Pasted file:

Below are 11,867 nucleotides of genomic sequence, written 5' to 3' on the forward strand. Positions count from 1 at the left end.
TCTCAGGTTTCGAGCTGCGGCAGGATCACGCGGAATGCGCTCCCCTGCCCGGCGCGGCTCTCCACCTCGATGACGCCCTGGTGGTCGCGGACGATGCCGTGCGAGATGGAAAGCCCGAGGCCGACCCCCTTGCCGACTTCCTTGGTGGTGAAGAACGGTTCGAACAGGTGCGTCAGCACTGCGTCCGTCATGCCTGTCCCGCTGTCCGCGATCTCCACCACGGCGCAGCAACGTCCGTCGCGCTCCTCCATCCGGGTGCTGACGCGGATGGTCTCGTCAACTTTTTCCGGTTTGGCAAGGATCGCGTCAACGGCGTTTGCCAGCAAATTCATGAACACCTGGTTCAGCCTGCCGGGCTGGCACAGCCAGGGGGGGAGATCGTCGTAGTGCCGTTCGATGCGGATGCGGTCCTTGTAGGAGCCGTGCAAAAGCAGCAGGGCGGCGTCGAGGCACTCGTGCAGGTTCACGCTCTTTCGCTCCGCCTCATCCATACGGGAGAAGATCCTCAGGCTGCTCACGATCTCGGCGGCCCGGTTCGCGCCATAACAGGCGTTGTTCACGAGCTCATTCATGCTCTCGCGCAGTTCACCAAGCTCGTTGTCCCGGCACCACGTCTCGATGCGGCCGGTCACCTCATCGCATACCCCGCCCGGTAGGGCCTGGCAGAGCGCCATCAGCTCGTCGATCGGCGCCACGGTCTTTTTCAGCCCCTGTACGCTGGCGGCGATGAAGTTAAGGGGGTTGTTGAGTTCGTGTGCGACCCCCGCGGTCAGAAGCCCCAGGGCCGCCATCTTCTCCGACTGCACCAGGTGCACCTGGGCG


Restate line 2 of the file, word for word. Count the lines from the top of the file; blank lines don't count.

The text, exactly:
TCTCAGGTTTCGAGCTGCGGCAGGATCACGCGGAATGCGCTCCCCTGCCCGGCGCGGCTCTCCACCTCGATGACGCCCTGGTGGTCGCGGACGATGCCGTGCGAGATGGAAAGCCCGAGGCCGACCCCCTTGCCGACTTCCTTGGTGGTGAAGAACGGTTCGAACAGGTGCGTCAGCACTGCGTCCGTCATGCCTGTCCCGCTGTCCGCGATCTCCACCACGGCGCAGCAACGTCCGTCGCGCTCCTCCATCCGGGTGCTGACGCGGATGGTCTCGTCAACTTTTTCCGGTTTGGCAAGGATCGCGTCAACGGCGTTTGCCAGCAAATTCATGAACACCTGGTTCAGCCTGCCGGGCTGGCACAGCCAGGGGGGGAGATCGTCGTAGTGCCGTTCGATGCGGATGCGGTCCTTGTAGGAGCCGTGCAAAAGCAGCAGGGCGGCGTCGAGGCACTCGTGCAGGTTCACGCTCTTTCGCTCCGCCTCATCCATACGGGAGAAGATCCTCAGGCTGCTCACGATCTCGGCGGCCCGGTTCGCGCCATAACAGGCGTTGTTCACGAGCTCATTCATGCTCTCGCGCAGTTCACCAAGCTCGTTGTCCCGGCACCACGTCTCGATGCGGCCGGTCACCTCATCGCATACCCCGCCCGGTAGGGCCTGGCAGAGCGCCATCAGCTCGTCGATCGGCGCCACGGTCTTTTTCAGCCCCTGTACGCTGGCGGCGATGAAGTTAAGGGGGTTGTTGAGTTCGTGTGCGACCCCCGCGGTCAGAAGCCCCAGGGCCGCCATCTTCTCCGACTGCACCAGGTGCACCTGGGCG